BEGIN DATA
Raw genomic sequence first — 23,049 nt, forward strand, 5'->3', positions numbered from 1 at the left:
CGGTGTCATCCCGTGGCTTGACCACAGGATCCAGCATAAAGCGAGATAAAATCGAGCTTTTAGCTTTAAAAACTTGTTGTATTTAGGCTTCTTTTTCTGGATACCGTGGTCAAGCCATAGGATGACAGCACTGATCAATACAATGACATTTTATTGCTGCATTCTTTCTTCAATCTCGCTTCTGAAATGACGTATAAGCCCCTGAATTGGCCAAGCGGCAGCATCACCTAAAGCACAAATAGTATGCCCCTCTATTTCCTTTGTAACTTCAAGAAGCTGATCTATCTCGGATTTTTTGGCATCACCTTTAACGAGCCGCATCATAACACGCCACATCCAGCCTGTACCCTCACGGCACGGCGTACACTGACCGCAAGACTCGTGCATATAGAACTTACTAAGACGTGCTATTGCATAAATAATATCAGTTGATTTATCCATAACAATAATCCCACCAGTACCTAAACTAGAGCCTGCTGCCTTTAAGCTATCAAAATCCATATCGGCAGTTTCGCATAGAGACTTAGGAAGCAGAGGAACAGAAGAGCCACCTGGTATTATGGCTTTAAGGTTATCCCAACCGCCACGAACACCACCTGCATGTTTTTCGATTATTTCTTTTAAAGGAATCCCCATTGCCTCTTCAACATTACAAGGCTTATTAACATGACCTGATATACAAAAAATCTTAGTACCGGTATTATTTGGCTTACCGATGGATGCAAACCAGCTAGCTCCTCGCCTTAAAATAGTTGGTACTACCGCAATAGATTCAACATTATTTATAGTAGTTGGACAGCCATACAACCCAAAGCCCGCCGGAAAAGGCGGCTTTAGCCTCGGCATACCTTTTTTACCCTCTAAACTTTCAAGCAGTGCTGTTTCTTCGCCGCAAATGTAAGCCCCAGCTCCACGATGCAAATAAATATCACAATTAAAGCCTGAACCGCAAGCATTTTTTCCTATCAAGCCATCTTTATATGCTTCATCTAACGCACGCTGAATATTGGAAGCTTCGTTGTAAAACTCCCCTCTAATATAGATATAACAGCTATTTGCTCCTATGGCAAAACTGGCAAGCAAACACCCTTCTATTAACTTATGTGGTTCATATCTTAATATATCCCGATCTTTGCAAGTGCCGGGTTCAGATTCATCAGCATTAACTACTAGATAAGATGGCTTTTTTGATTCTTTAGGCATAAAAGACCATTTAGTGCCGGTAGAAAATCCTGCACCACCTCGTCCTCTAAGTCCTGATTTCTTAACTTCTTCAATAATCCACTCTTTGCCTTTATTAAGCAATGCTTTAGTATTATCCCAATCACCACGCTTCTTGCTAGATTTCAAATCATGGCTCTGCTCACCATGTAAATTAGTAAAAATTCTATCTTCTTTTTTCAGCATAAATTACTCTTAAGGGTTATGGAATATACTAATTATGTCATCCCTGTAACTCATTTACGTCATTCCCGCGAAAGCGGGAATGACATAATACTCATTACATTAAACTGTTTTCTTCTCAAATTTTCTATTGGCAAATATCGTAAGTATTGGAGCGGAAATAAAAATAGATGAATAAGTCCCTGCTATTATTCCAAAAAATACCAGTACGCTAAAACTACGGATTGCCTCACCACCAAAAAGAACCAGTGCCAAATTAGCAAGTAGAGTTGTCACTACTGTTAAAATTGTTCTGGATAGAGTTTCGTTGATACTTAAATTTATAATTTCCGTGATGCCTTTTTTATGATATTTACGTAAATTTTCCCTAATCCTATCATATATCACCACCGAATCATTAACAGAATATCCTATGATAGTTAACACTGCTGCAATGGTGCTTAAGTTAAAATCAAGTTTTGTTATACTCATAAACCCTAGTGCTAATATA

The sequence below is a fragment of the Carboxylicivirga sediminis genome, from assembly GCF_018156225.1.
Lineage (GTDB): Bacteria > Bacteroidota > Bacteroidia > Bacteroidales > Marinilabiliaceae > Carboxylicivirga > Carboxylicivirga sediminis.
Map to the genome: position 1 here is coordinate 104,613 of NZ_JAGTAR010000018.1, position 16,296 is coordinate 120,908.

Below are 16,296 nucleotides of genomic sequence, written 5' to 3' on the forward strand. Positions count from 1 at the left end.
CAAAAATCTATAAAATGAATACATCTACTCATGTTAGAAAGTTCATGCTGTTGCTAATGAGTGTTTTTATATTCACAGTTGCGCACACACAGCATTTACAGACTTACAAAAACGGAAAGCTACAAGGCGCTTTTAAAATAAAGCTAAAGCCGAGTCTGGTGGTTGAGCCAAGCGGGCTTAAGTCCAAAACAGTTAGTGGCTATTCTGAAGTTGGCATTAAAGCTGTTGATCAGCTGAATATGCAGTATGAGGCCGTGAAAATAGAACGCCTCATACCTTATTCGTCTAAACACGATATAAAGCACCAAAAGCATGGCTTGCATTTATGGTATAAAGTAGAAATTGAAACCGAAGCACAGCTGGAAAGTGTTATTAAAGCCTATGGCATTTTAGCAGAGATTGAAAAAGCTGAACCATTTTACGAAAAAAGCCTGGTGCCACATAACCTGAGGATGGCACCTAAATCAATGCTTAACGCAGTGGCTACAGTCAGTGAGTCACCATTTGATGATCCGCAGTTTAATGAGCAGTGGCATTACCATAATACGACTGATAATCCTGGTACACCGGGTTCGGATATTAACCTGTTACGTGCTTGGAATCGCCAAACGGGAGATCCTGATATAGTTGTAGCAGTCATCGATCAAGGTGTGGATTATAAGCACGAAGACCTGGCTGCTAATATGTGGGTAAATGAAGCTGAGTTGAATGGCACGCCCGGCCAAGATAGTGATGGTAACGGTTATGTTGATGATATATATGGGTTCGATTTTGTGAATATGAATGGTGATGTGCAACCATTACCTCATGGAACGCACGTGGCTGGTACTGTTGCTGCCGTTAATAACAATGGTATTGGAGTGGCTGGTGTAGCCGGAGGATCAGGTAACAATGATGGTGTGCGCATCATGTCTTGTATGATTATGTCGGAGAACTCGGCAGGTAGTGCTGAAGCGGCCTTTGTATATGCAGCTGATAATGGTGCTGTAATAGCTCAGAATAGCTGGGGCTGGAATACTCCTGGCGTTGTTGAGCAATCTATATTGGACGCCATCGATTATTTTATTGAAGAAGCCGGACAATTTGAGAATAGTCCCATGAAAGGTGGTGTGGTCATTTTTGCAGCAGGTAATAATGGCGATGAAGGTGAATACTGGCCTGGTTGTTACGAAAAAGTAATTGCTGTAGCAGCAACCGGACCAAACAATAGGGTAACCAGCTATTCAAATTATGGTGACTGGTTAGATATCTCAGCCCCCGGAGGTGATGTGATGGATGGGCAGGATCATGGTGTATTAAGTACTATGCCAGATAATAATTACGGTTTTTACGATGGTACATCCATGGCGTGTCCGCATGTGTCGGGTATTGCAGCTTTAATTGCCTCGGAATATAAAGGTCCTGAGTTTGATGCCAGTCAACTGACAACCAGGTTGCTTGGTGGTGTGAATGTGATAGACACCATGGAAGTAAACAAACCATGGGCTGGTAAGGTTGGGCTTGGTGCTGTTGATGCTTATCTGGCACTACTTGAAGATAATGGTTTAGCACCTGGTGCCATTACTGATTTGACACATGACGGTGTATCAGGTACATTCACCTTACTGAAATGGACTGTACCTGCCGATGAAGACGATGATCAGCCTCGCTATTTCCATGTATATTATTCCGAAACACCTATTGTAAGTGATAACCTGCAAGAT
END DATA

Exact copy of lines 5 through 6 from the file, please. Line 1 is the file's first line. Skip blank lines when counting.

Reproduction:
Map to the genome: position 1 here is coordinate 104,613 of NZ_JAGTAR010000018.1, position 16,296 is coordinate 120,908.

Below are 16,296 nucleotides of genomic sequence, written 5' to 3' on the forward strand. Positions count from 1 at the left end.